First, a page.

083 JSJ FRP and RxJS with Matthew Podwysocki

In this episode, the panelists talk to Matthew Podwysocki about Functional Reactive Programming and RxJS.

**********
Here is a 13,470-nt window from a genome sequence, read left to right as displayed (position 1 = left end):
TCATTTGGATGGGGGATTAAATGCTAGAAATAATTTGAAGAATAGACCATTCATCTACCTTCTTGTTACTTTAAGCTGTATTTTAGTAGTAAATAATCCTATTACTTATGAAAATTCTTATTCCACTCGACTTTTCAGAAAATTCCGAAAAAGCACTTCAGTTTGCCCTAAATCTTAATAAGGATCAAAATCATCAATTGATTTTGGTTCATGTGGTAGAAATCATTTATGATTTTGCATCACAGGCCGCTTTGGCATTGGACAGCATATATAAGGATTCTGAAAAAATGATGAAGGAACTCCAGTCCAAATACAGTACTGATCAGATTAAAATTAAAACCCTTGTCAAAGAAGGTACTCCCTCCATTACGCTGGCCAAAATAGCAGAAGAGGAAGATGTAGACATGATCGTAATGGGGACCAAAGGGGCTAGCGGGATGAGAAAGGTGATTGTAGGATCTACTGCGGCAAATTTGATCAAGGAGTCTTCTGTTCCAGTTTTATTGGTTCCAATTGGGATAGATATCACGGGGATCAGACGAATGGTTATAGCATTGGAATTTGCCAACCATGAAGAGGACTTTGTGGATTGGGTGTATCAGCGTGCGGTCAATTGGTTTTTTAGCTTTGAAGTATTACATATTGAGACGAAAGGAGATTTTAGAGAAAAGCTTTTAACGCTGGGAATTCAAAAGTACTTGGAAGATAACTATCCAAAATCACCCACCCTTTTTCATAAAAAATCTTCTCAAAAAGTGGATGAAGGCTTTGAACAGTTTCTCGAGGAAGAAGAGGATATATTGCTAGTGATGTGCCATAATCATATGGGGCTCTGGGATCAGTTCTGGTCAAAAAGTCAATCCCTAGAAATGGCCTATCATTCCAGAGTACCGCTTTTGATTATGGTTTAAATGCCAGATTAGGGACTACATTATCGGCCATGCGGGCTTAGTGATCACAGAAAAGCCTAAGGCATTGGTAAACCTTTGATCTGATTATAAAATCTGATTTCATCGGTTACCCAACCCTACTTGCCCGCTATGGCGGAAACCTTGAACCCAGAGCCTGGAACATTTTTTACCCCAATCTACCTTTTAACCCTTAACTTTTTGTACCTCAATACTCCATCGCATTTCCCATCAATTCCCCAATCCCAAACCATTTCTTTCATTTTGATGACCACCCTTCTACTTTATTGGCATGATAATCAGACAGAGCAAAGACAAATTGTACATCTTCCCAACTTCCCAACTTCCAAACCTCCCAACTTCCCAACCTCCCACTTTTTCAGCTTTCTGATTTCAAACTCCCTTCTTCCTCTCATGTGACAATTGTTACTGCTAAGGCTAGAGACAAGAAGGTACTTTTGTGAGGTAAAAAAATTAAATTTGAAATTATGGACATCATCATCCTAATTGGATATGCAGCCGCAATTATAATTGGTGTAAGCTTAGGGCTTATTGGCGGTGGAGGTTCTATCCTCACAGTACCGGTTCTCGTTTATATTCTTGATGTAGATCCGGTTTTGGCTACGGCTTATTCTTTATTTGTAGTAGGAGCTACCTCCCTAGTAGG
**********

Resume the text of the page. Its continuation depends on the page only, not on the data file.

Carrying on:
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[Hosting and bandwidth provided by the Blue Box Group. Check them out at BlueBox.net.]  [This episode is sponsored by Component One, makers of Wijmo. If you need stunning UI elements or awesome graphs and charts, then go to Wijmo.com and check them out.]  CHUCK:  Hey everybody and welcome to episode 83 of the JavaScript Jabber Show. This week on our panel, we have AJ O’Neal. AJ:  Yo, yo, yo, coming at you so live with a brand new 2005 Subaru Impreza Outback. CHUCK:  Jamison Dance. JAMISON:  [Chuckles] Hey guys. I’m in my brand new bathrobe. CHUCK:  Very nice, very nice. I’m Charles Max Wood from DevChat.TV. And this week, we have a special guest and that’s Matthew Podwysocki. MATTHEW:  Hello everyone. Thank you. Thank you for having me. Glad to be here. I was really excited to hear the recent show on FRP and it was a great overall explanation about Functional Reactive Programming except for one part. It ended up just being mostly about Bacon instead of actually FRP, which is cool. But there are a lot of interesting things going out there in the general reactive world that I think are fairly interesting and not just FRP. But I think Reactive Programming in itself is taking off in its own way very recently. JAMISON:  I’m sorry. MATTHEW:  Go ahead. JAMISON:  No, go ahead. MATTHEW:  I was saying is that it’s picked up a lot of momentum, at least I know in the Java community and everywhere else, with Netflix releasing Rx Java. And so that’s having people being able to, for the first time, really write decent reactive-style programming in Java and on the JVM where they have bridges to Clojure, to Groovy, Scala, et cetera, and even beyond that. Then the folks at GitHub, who tend to be Rx fans themselves, went out and created Reactive Cocoa, which are bindings in a way that it takes a lot of the Rx concepts and maps them directly over to Objective C, which is all very fascinating. So, it’s kind of this coalescing of all of these things at once. And then on top of that, Erik Meijer and Martin Odersky and company are doing a Coursera course on Reactive Programming starting, I believe next month in November, that promises to be very, very interesting, about Reactive Programming in general. Not just FRP but just Reactive Programming in general. I think it’s a very, very interesting time. CHUCK:  So before we get too far into this. First off, I was wondering if you could just introduce yourself really briefly so people know who you are. MATTHEW:  Alright, sure. Sorry. So, I am Matt Podwysocki. I am with Microsoft. I’ve been there for seven years now. I’ve been kind of floating all over the place working with F# early on. And then I started to really get more into the JavaScript side of things because earlier in my career, I had been a JavaScript guy doing healthcare websites, but not HealthCare.gov, earlier in my career, before I joined Microsoft. And then Chris Williams, who’s the organizer of JSConf, he and I used to run a lot of the DC developer communities. So he and I got to know each other quite well and I kind of caught the bug from him on JavaScript. So, what turns out is that we were talking a lot about Node, especially in the early days, say in the 0.2 timeframe/0.1 timeframe wherein us, fine folks using Windows machines were fairly ignored unless you wanted to somehow compile in Cygwin. And sure enough, I would crawl over broken glass and sure enough compile it, because I was that excited about JavaScript on the server. So I worked throughout Microsoft and trying to build enthusiasm for Node. And that turned into a large investment with MS Open Tech, which is a wholly-owned subsidiary of Microsoft which does nothing but cool open source stuff, and able to partner with them and really get Node kicked off. And it’s really spread like wildfire throughout the company, in our Azure mobile services, our Azure platform, and a lot of other places around the company. So, it’s really kind of cool. So for my primary role, I really just work a lot on the Reactive Extensions team in partnership with MS Open Tech. We open sourced all of our Reactive Extensions work back last November timeframe. And since then, it’s been kind of catching up and finding out what the community’s using and so forth. So it’s an exciting time. I’m really excited about where the community’s heading, where the libraries are heading, et cetera. CHUCK:  That’s really cool. The next question I have for you is could you briefly refresh our memories as to what Functional Reactive Programming is? Because we haven’t really talked about it for a couple of months, I think. MATTHEW:  Yeah. Well, Functional Reactive Programming is the idea — the way I like to describe it is what you’re talking about. You’re talking about dealing with — well, let’s see. Conal Elliott describes it one way. Everyone describes it kind of a different way. That’s really in Functional Reactive Programming, what you have are concepts of arrows and so forth. Hold on, let me think here a little bit. That to me, it’s just basically a way of describing or building blocks on top of regular functional programming. So you have lists, then you have map filter, map reduce, et cetera. And what Functional Reactive Programming tends to do on top of that is add concepts such as events being these first-class objects, like a list is, that you can compose over as well. And so, it’s kind of viewing these collections rather over time. So instead of, say, a normal collection like an array where you do map filter for each, so really what it’s about is about this notion where you have a time-based action, a time-based component into this functional programming. And the reactive part really comes down to events. So, what you’re talking about is events over time with a really nice composition model that you would use for arrays and so forth, in JavaScript. JAMISON:  So, you talked a little bit in your intro about the differences between FRP and RP. You mentioned them. MATTHEW:  Yeah. JAMISON:  Can you go into more of the differences? Because I haven’t actually heard of just regular Reactive Programming. I’ve only ever heard of it as Functional Reactive Programming. MATTHEW:  Yeah. Well, Reactive Programming is just for talking about data flows, dynamic data flows. So, it could be where you have flow logic and so forth. One really basic concept that I think everyone would get about Reactive Programming is Excel. There’s not really a functional aspect to it. When I update cell A1 and B1, I expect C2 to change just because I have a formula in there that says react to either of these two changing and I can sum both of them together in the third cell. So, it’s the idea that you’re reacting to changes in the other cells and then it gets propagated to your final result cell. JAMISON:  So, it almost seems like the functional part is more of an implementation detail? MATTHEW:  Yeah. JAMISON:  And the reactive part is the core of the idea. And then you can use functional programming to compose these reactive things if you want, but you don’t have to. MATTHEW:  Exactly. That’s exactly it. JAMISON:  Okay, that makes sense. CHUCK:  So, one thing that I’ve seen with this. I think somebody was showing it off with, I want to say it was with EmberJS. Somebody was showing me that. And basically the way that it works is that this Functional Reactive Programming comes in where you make an AJAX request back to the server and then it does all the DOM updating and stuff when the response comes back. And so, it reacts to getting data from the server effectively. MATTHEW:  Absolutely. Yeah, that is absolutely describing Reactive Programming at its core, is that it’s kind of a data flow where you are reacting to an asynchronous operation such as an AJAX request. And sure enough, something gets updated automatically through one piece or another. It’s kind of like the Excel example that I gave before. And like I said, the FRP notion is the combination logic or kind of the higher order operations that you can do on top of them, like the maps, the filters reduced, throttles, et cetera. So, it’s kind of an addition to. JAMISON:  Sure. So, you mentioned RxJS specifically. MATTHEW:  Yeah. JAMISON:  And you talked a little bit about its differences from Bacon. Do you want to talk a little bit more about RxJS? MATTHEW:  Sure. JAMISON:  What it is and how to use it. MATTHEW:  Yes. So RxJS is an offshoot of — well, I would say it actually goes way back to about 2007, at least the inception of it, for a project called Volta. And what Volta was, was a way of basically doing tier-splitting of your application so that I could write it once. And based upon my target, I could write it as a Silverlight app, I could write it as a Flash app, or I could write it as an HTML 5 JavaScript app, all using the same single codebase. And what we found is that there are certainly interesting things about that. For example, the idea of first-class events and basically, we were like, “You know, dealing with events are a pain, especially when you’re going across different implementations.” And so, we wanted a way to generalize it into a single form and say, “You know, we came up with this thing in .NET,” was that you could build these higher versions like map filter, reduce, et cetera, on top of generic collections without modifying the underlying collection. So it’s fully immutable, goes through the chain, and be lazily evaluated. And we’re like, “Well, this could apply easily to events.” So sure enough, that’s what we ended up calling it, is what earliest linked to events. And in 2010, Jeffrey Van Gogh and myself started writing RxJS which was a pure JavaScript port of Rx itself. And there were, of course, a lot of mismatches in terms of threading and mutexes and so forth. But what we found is 100% of the concepts map over very, very well to JavaScript. So whether you’re doing callbacks or you’re doing AJAX requests or events, we were finding some really, really neat possibilities. So, we were trying to create some really cool examples to do that. So, let’s just cover some of the basics of what Rx really is. And so, everyone’s pretty familiar with the iterator pattern, Gang of Four where you can get an iterator and then you can move next. And it’s kind of a pull sequence where you’re pulling items from a collection and you don’t really get anything until you call next. And each language has its own way of doing that, whether it’s Java, .NET, ES 6 generators, and so forth. And what we found is that the subject observer pattern in the Gang of Four book was kind of a way of talking about push-based collections but in a way. So, we genericized that a little bit and said, “You know what? Really, the iterator pattern and the subject-observer patterns are really duals of one another.” They’re pull collections and the observables are push-collections. So, what we have are two main core concepts. We have our consumer, which is our observer, and that has three main methods: next, onNext which basically will give you zero to infinite values based upon how many things you have in your collection, and then optionally, you have an onError which happens zero to one time, and an optional completion which happens zero to one time, with either/or if the sequence terminates, with an error or with a completion. Then on the other side, what we have is the observable which is basically the producer of data. And its core only has one main method, and that’s subscribe, which everything else is built upon. And what subscribe does is basically it runs through the existing source and you can then compose it with other things. And it takes in that observer. And what it hands you back is a handle, or what we call a disposable in which you can call dispose and it will stop the observable sequence in its tracks. And not only that, it will stop the observable sequence, it will also do stuff such as if you’re binding to events and such, it will automatically clean up all your event handles for you. So you have no dangling events at all. And it’s also pretty useful for things like AJAX requests and so forth. When you want to cancel it before it’s done, just call dispose on the subscription and if it’s not done yet, it will try to cancel it. So it’s those kinds, the two pieces there, the observer and the observable. And then what we added on there was the functional reactive aspects to it in which we added the higher order operations such as map, filter, reduce, and so forth. But reduce is really hard to do on infinite sequence as observables may be. So we added a thing called scan, which is actually just an increment that you get. You get a new reduction and so forth. And time is also a really big component of the reactive extensions. For example, if I want to get the last five events, how do I do that? If I want to get the last events in the last ten seconds, how do I do that? So, it’s a lot of offering operations that we have in there. So, you can really do some interesting complex event processing. In one of our demos that we have out there, we have a stock trader demo in which we started pulling data from a stock ticker and we started doing some really complex algorithms on the streaming data, all in JavaScript. And just breaking down, checking for price spikes, checking for a number of things, highs, lows, averages, and so forth. And this is all with one framework. Now the third aspect of it is, so when we say Rx is observable plus linked plus scheduler. So scheduler is really the third part and actually one of the more important parts that a lot of other people leave out, which makes RxJS actually fairly unique in that regard. Which is to say that the how, where, and when aspect of how a query gets executed is all controlled by the scheduler. So for example, we have three main built-in ones: immediate, current thread, and timeout. And so, immediate does what you think it does. If you have a query to execute immediately, it certainly does. Current thread will try to manage it in a queue, all of the things that it has queued up for you. And the timeout will basically use the best available and quickest available way of scheduling something immediately as possible, such as using setImmediate or process.nextTick or message channels or window.postMessage, et cetera. We also have notions of scheduling in relative and absolute time. So for example, if I want to do schedule an observable to fire next Christmas, I can do that all in JavaScript. And then sure enough, this scheduler will go, “Okay. I will fire this event next Christmas.” How do you test something like that becomes very, very difficult. JAMISON:  Do you have to do stuff in mock out of the clock or something? MATTHEW:  Exactly. So what we have is if you look in rx.virtualtime, which is on our GitHub page, we have a notion of a virtual clock. So indeed, you can swap out any of these schedulers at any point and say, “I want to switch from normal time to virtual time.” And so, testing becomes a snap because you no longer have a callback and asynchronous test. We can run it through and deterministically say that at 200 milliseconds, this happened. At 400 milliseconds, this happened. At 500 milliseconds, this happened. And then at 600 milliseconds, you are done. Every single time. And so, if you look at our tests in there, you’ll find that’s exactly how we test everything and how we tell people to test their applications. There’s no asynchronous behavior involved at all. And they’re just able to write deterministic tests about something that’s been wildly hard to do in JavaScript, period, which is to write good tests for indeterminate behavior. I don’t know about you, but I think that’s by default, testing asynchronous code sucks. It’s hard. And things like QUnit try to make it easy by having async test and start and so forth. But still, that holds up your test because now, you’re waiting a couple of extra milliseconds and hoping that your event fires before then and waiting on set timeouts and hopefully set timeout cooperates in time. It’s those kinds of things that RxJS brings to the table. So, we’ve split it out where we’ve got a core of objects. And then we have each individual thing has kind of its own purpose. So for example, RxJS has time-based operators. We have such as timers, intervals, timestamps and so forth. We even have join patterns. So you can say, “When this event and this event happen, produce this value. When this event and this event happen, produce that value.” We also have almost full SQL query-like semantics where you can do group by’s, group joins, et cetera, over time periods, which is really crazy for a lot of things. But it’s fairly useful when you find out. You’re like, “Holy crap, I can do that? I can really do a SQL query over time against, say, a web socket.” And people are like, “Wow, you can do that?” I’m like, “Yeah, you can.” And where we’d like to go in the future is to go even further than that, is to break it down into more of an expression language in that I can take the callbacks that you’re giving me and break them down into trees and then ship them off to other servers. So for example, you could now have RxJS, or rather even on Reactive Extensions in the cloud so that you’re talking to the Netflix APIs or so forth, all serialized, all in JavaScript, altogether. And so, you could do index DB queries the same way. You can do web service queries the same way, without really having to change any of your code at all. It just, through the magic of the Sprima or something like that where you can really go places. JAMISON:  Can you talk a little bit more about that? One of the questions I had coming into this episode was how Reactive Programming fits into backend code. Because I feel like all of the examples that I see are for frontend code where you’re responding to user input and then you have this sequence of transformations wired together that produce some output. MATTHEW:  Right. There is a product that Microsoft ships as part of SQL Server, which we worked directly with them for called StreamInsight. And what that was is like a Hadoop/YARN kind of thing. When what you’re trying to do is really deal with real-time data and being able to react to it in some form or fashion through complex event processing and so forth. So on the server-side aspect of it all, what you’re really trying to do is a lot of buffering and sliding windows of data. For example, if you’re doing a high-volume transaction system for doing stock trading, what you’re going to want to do is you’re going to want to start to do some time slicing and analysis. Say, give me a five-second window, give me a ten-second window, or give me a minute window or a hundred changes, either/or, give me those. And then you can start to break those down into further more concrete things where you can start really performing on a lot of business logic to say, “Okay, the price has spiked here more than 10%. This is good.” Or, “This is dropping through the floor. Sell. Sell. Sell now before it goes down even further.” And not only that, but we’re talking about building APIs that are really, really responsive. And Netflix is kind of leading the charge in that respect. And as is GitHub with their Octokit thing that they just released yesterday, Octokit.net, where they released a reactive version using Rx so that you can basically have these publish and subscribe mechanisms over wide networks and so forth. So, you can model any number of things with Rx and even RxJS in particular to do a lot of really complex business logic where you’re taking in large amounts of data at a time, slicing it, dicing it, and making decisions upon it, and just as well building APIs to expose the data in the same kind of way. JAMISON:  That makes sense. MATTHEW:  So yeah, but that time component is really important because it’s what makes Rx really interesting. Such as the ideas of back pressure where for example, you could be firing all of these stock ticker events and so forth. But what if your end system can’t stand up to that kind of traffic? Because we’re talking massive amounts of data being shoved at you at once. Is there a way to tell the system to back off just a little bit? Or resume, kind of a speed up or slow down or in the Node.js style of pause and resume on streams, is something that I’m sure we’ll be addressing somewhat in the near future. But in the meantime, we have plenty of ways around that, those kinds of things, whether it’s throttling, buffering, et cetera, that will get you around that. But it would be a nice thing to have an async observable where you’re onNext, onError, and onCompleted calls are promises or generators that you can then resolve at a later time when you’re ready. It’s those kinds of things that are fairly interesting as well. JAMISON:  Sure, that makes a lot of sense. Another question I have about this is that is seems like lots of proponents of Reactive Programming use it as the organization for the application. I don’t see lots of people fitting it into Backbone or Angular or Ember. They build an app out of RxJS, not use RxJS inside of some other framework. Is that accurate with what you see? And can you talk about why people do that? MATTHEW:  Well, I think there are a number of things to address. First off, yes, because I’ve seen a lot of that because Rx is all-encompassing in that you can build all of the binding logic that you want to through such things as behavior subjects or replay subjects to get that knockout JS look and feel. To do that, in fact, I’m writing some examples to do that for our QCon tutorial we have coming up and so forth, where you can do some really complex binding. And yeah, so I’ve found that people are doing that quite a bit, some of the people in the community. But in the meantime, I am seeing some people saying, “You know, I would like to really control the scope, for example in Angular, so that I can delay it and make sure it’s unique.” So for example, I have a search string and I don’t want to overload my autocompleter or my type-ahead. So, I add in things like throttling it by half a second, so I’m not going to react for half a second until you stop typing. And not only that, but I’m also going to make sure that when I’m doing something, that the value is actually changed, so really ensuring that something has worked there. So, I’m working on some bindings for Angular directly so that you can turn the HTTP stuff into observables very easily. They’re promises. And just as well, do scope binding and so forth that will allow you to do richer compositions on top of your scope. What I’m hoping to do to really facilitate that is make a smaller core RxJS to allow people so that if they’re using jQuery or Dojo or whatever, that they get the smallest amount of Rx possible but yet the most important pieces because Rx all-compassing, if you look at our documentation, is quite large. But for the vast majority of UI programmers, they only need a smaller subset. So, it’s going to create a smaller core piece of that. And then, people wouldn’t really complain as much, since they’re adding it to Angular. If it’s only another 5k to 10k gzipped, then it’s really no big deal to add it to your application, especially if you can find the right points. I’ve seen it plenty in Backbone and several other places where you’re using a subject, which I hadn’t explained earlier. But a subject is really nothing more than an observer and an observable all in one. And why it’s useful is what if you wanted to abstract over, say a web socket where you have send and receive operations all in the same thing. Well, a subject is perfect for that. And if you want data binding behavior as well where you’re sending a new value in and you want that value bound to something, well then, you would use something like a behavior subject. So, it’s getting those right pieces in there where people are starting to use these smaller pieces of Rx. And I’m working with John-David Dalton, who’s a good friend of mine and I actually got him hired at Microsoft. And he and I always have these late night conversations about how we can make things smaller, faster, better, because he is all things perf. And so, it’s getting to a smaller core, getting it faster, getting it leaner, and making it easier for people to just suddenly go, “Why didn’t I think of that earlier?” So it’s a very, very interesting time because people are starting to fold it into a lot of their applications. And I’m seeing a lot of excitement from a lot of different people. Bacon has certainly taken off. In that, they have a lot smaller core. And we’re certainly getting there ourselves. It was just a matter of finding out what that core really is to be important to most developers. But for people in the Node world, all bets are off. You can use the whole kitchen sink there. And we’re also working on custom builds to say, “Okay, I only want these 15 methods and that’s it. Go.” And so, just building custom Grunt operations to do that. So plenty of things to do, that’s for sure. CHUCK:  So, do you see people using this in the wild? And do you have an example of a website or specific things that they’re doing with it? MATTHEW:  Sure. Actually, there are a — Netflix is using it a lot. I’m not sure how public, what they’re using it for is, other than I know that they’re using it for a lot of their HTML experience. But ChronoZoom, which is a really cool tool for visualizing the timeline of the universe into small digestible chunks and to really start to dive deep into individual pieces of history. That uses RxJS as well to kind of manage all of their events and pulling in the data and so forth. So, it’s really this huge, huge, really interactive website. And we have some samples out there as well, some gaming examples that I’ve done. And I’m working with a few people on integrating it better in their gaming experiences as well. So, it’s definitely spreading around. But ChronoZoom is certainly one of the ones that give you a wow factor when you realize Rx is handling a lot of what they’re doing. CHUCK:  That sounds pretty exciting. MATTHEW:  Yeah. It’s a very fun project. Projects like that have a lot of real opportunity to show off what Reactive Programming can really do for UIs. Because I think people are getting tired of having to register and de-register events manually, keeping track of resources, and so forth. And as your applications are getting bigger and more complex, if I can hand you a collection of mouse movements, isn’t that a lot easier? Or for example, if I want to describe what, really, a mouse drag event is, which is mouseMove.selectMany or flatMap, mouseDown taken ‘til mouseUp, and then suddenly you’ve just described in three lines how to track when you’re dragging your mouse. You didn’t have to have three different callbacks. You didn’t have to have some weird global state hanging around. You, in fact, encoded all the state you ever needed inside this stream. And this stream then you can pass to any method or you can return from any method. And then when people understand that, they’re like, “Wow! That’s a really cool concept,” especially in JavaScript as we start to get into more and more interactive sites where touch is starting to become more of a thing, is now we can start passing touch events around. Now, we can start passing swipe events around. It’s those kinds of things that really open your eyes. CHUCK:  Huh. Sorry, I’m playing with ChronoZoom. [Chuckles] MATTHEW:  Yeah. It’s kind of addicting, isn’t it? CHUCK:  [Chuckles] Yeah. MATTHEW:  And so, it’s all of those things where people can suddenly just realize the potential of promises are great for one and done operations, but there really was no pattern for helping people with events. And this FRP-style or reactive style that we’re doing here really solves a lot of those problems because we handle all of the events-handling and subscribing and unsubscribing for you. All of the state is within the observable itself so you don’t really have to rely on some global state anywhere. And it just flows through magically. It just makes a lot more sense. And especially since we added in the testability aspects into that, it makes it more compelling. And we have a number of bindings. So, if you want to use with jQuery, we have a jQuery binding set. We have an HTML DOM binding set where I wrote my own AJAX stack. Thank you very much. That was fun. JAMISON:  [Chuckles] [Inaudible] of passage. MATTHEW:  It is, where you write your own JSONP stack, yeah. It was good times. And making sure it was compatible all the way back to IE 6 because I’m J. Dalton that way. [Laughter] JAMISON:  It’s like, ‘that’s so [inaudible]’. That’s so J. Dalton. MATTHEW:  Yeah, exactly. So, it was all of that. And then adding on additional things, like adding things to the geolocation API, web sockets, web workers, wrapping all of those things are fairly interesting. And I have done that in our DOM bindings. And so, people can start to take advantage of Rx in their favorite frameworks today quite easily because of that. CHUCK:  Awesome. So, where do you see RxJS going from here? MATTHEW:  Well, like I said, the expression stuff is awfully interesting. We have a sister library to it called IxJS or Interactive Extensions for JavaScript, which is basically the idea is where you have array-like structures but they’re lazily evaluated. So, unlike Underscore and Lo-Dash where when you call map, filter, or even on Arrays, map, filter and all of that are eagerly evaluated each and every step of the way. With Ix, it doesn’t actually fully execute until you call for each on it and then it finally fires everything. And so, we’re able to get a lot better perf for a lot of people who are doing a lot of chaining operations and so forth. And so, it’s building the expression stuff into there as well. Also, I’m looking into making a smaller core for people who really want to have a smaller core. We definitely want to tackle ES 6 related stuff, like generators, promises and so forth. If we can better integrate with promises and so forth, since they’re seeming to become a standard. Node streams, we definitely want to go there a lot more. Although there’s definitely a mismatch between what they do and what we do which could be a whole another show, believe me. And it’s a lot of exploration. We have pretty much a blank canvas in JavaScript. With ES 6 and so forth is evolving so much that it gives us a lot of opportunity to do some really interesting things. Object Observe is another thing. How do we integrate Object Observe, a mutation observer, and all of that, into the core of Rx? CHUCK:  Wow! Sounds like you’re thinking about a lot of things. MATTHEW:  Yeah, yeah. I’m never short of ideas. That’s for sure. CHUCK:  [Laughter] Very nice. Well, we had some technical difficulties getting started, and so this episode’s going to be a little bit short. But some of us have some commitments so we’re going to go ahead and start winding down the show. But thanks for coming, Matt. MATTHEW:  No, thank you. Thank you for having me. JAMISON:  Thank you. CHUCK:  I think I need to go back and listen through this and look up half the stuff you talked about. MATTHEW:  Oh, sure, absolutely. And if you have any questions, you know how to find me. [Chuckles] CHUCK:  Yup, absolutely. MATTHEW:  Yeah, we’re at @ReactiveX on Twitter and @mattpodwysocki. So, you can find me there. And yeah, let’s keep the conversation going. CHUCK:  Awesome. Yeah, that definitely helps because then people can reach out to you and get help, get insight, whatever. MATTHEW:  Exactly. And most of all, contribute. CHUCK:  Yes. Alright. Well, let’s go ahead and do the picks. Jamison, what are your picks? JAMISON:  I only have one pick. I had another one, but it sounds like Matt’s going to have the same one and I don’t want to steal his thunder. It’s an electronic-ish album. I don’t like straight up techno, but I like lots of electronic-tinged music. It’s called Caesura by Helios. And I’ll post a link to it. And I had to look up how to pronounce that word, because it does not look like how you say it. It’s just great, chill, ambient electronic stuff. That’s my pick. CHUCK:  Awesome. AJ, what are your picks? AJ:  Okay. So, I bought a new car. And I’m a tall guy, I’m six foot five. So, one thing that I can’t stand about vehicles is that whenever I get in them, I can’t see out of the windshield because my eyes are up in that blue zone where it’s the sun blocker. So, I’m going to pick definitely the car that I bought, which is a 2005 Subaru Impreza Outback, which I love in every way. But also, while I was going around, I found that the Toyota Sequoia was also big enough for me to sit in. The Subaru Outback, the newer ones, are big enough for me to sit in. The Subaru Foresters are big enough for me to sit in. The Impreza was definitely the best. I just sat in the seat and it was perfect view of windshield. No blind spots. I loved it. And then almost everything else sucked because I couldn’t see out of the windshield. CHUCK:  Is that it? MATTHEW:  So, you’re basically like Dino from the Flintstones where your head was just popping out of the top of the car? [Chuckles] AJ:  Yeah, that’s basically how it works generally. And I hate driving other people’s cars. I hate riding with other people. I hate getting a rental car because I never fit. But Honda Civics, the older ones not the newer ones, but the old Honda Civics from the 80’s and the really early 90’s, those fit me pretty well. And that’s what I had, except that I wanted something a little bit cooler. MATTHEW:  Gotcha. AJ:  Yeah, most cars, I am like Dino. I’m sitting in there and I’ve got — do you remember that commercial taco-neck syndrome from the 90’s? MATTHEW:  Yeah. AJ:  Yeah, that’s kind of how I am in the car. I’ve got my head sideways, mashed up CHUCK:  [Chuckles] AJ:  And my friends are always like, “Oh, my car is plenty roomy. There’ll be no problem,” and I’m like, “Oh, sure.” MATTHEW:  Yeah, my brother’s six foot five and he swears by Audi. AJ:  Good to know. MATTHEW:  Yeah, he’s got an Allroad, which yeah, has plenty of room. CHUCK:  Yup. AJ:  So, one thing I don’t understand, this idea of the electronic seat mover, backward, forward or tilter. Because if you have to still reach the lever, why in the world would they make it electronic where you have to wait ten seconds for it to move back instead of a manual where you just pull it, shift, done. MATTHEW:  Yeah, true. CHUCK:  Alright. Well, I’m going to jump in with a couple of picks. The first one I have is this Bluetooth speaker that I got for my phone. It’s a Jam Pop speaker, really nice. I got the little bit bigger model and it sounds pretty good and it’s just nice for me to listen to music or podcasts while I’m working. The other pick that I have, I set up the IKEA standing desk that you can find off of Lifehacker and put that on my desks. So, I’ve been alternating between sitting and standing. And it’s pretty nice, too. So, what I do is I just use the Pomodoro Technique. And I sit for a pomodoro then I stand for a pomodoro. And anyway, I’ve been feeling pretty good. I’ve also been walking over 10,000 steps every day. And honestly, just be active. It’s awesome. So, I’ll put links to those in the show notes. And we’ll give Matt a chance to give us his picks. MATTHEW:  Alright. So, my picks are kind of selfish, rather selfish picks. But the first one is RobotsWeekly. It’s a little Google Hangout that we do semi-regularly where we talk to really cool people doing stuff in industry with robotics. And talked to some really cool guys so far, like Rick Waldron for Johnny-Five. We talked to Rockbot about some advanced robotics in JavaScript. Daniel Shaw, Kinect Team guys, and so forth. So, it’s been a lot of fun. And I’ll leave it off with RobotsConf, which is a conference for getting software developers into hardware so that they’re not afraid to burn their houses down just to play with an Arduino board. CHUCK:  Very nice. Is there a place where we can get recordings of those Hangouts? MATTHEW:  Yeah. If you go to RobotsWeekly.com, they’re all there. CHUCK:  Awesome. Alright. Well, I think that’s all we’ve got. So, I just want to thank you for coming. We’ll mention our silver sponsor and that is Reg Braithwaite and JavaScript Allongé. Thank him for supporting the show. And yeah, we’ll wrap it up and we’ll catch you all next week.